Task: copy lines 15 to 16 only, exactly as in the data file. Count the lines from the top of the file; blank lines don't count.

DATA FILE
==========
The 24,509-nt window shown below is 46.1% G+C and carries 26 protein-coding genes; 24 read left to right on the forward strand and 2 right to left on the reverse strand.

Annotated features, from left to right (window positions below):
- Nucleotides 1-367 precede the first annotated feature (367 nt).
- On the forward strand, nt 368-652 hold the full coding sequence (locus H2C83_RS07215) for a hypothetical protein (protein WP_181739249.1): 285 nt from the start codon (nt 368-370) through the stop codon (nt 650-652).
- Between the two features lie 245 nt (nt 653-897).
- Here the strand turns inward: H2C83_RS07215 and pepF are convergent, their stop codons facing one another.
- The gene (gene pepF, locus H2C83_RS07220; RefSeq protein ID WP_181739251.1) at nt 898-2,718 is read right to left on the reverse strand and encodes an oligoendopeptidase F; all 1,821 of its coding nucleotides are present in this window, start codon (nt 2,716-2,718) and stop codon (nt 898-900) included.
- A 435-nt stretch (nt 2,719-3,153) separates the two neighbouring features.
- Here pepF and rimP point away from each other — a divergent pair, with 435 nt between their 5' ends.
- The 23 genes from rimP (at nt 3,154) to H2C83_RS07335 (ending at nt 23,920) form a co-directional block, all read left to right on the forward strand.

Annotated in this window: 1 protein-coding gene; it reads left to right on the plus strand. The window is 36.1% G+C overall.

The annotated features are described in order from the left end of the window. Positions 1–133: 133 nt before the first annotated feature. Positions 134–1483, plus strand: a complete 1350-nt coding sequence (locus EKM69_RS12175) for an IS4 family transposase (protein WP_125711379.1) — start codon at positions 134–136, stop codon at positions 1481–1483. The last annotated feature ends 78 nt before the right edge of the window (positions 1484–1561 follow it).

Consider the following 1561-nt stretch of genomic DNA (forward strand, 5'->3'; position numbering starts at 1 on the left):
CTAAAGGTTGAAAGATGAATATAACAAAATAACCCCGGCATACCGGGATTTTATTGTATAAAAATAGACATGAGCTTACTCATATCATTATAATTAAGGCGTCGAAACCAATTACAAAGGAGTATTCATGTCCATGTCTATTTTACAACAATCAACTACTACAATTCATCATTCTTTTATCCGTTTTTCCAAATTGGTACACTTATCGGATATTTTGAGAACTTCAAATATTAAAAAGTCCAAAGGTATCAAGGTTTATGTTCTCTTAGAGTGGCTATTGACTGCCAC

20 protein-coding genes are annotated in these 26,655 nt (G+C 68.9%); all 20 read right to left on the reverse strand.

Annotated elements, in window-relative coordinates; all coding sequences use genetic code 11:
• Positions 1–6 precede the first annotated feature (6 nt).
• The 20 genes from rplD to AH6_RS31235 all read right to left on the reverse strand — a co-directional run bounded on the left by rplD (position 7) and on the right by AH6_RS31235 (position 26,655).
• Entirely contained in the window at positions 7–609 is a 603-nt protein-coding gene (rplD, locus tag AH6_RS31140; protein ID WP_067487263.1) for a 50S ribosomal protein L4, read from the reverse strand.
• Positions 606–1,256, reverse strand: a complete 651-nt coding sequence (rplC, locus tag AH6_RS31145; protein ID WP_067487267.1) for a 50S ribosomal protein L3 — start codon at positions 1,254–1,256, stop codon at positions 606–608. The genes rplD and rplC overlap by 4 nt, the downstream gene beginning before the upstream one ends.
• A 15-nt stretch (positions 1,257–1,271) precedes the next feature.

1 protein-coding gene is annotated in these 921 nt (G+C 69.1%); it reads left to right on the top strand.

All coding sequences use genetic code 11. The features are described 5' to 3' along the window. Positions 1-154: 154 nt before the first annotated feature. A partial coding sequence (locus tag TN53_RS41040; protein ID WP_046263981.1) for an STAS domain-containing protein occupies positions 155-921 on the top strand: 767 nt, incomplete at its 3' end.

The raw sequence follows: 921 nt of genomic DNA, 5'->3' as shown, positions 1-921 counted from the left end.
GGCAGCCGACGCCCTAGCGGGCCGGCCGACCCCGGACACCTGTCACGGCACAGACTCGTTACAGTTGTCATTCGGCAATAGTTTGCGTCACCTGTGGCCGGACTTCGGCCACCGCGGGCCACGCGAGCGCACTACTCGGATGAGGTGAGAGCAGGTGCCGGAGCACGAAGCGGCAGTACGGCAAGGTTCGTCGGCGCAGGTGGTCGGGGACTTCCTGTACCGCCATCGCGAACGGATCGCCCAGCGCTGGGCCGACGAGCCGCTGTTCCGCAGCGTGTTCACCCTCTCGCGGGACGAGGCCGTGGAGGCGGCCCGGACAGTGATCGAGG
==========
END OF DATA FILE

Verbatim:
20 protein-coding genes are annotated in these 26,655 nt (G+C 68.9%); all 20 read right to left on the reverse strand.

Annotated elements, in window-relative coordinates; all coding sequences use genetic code 11: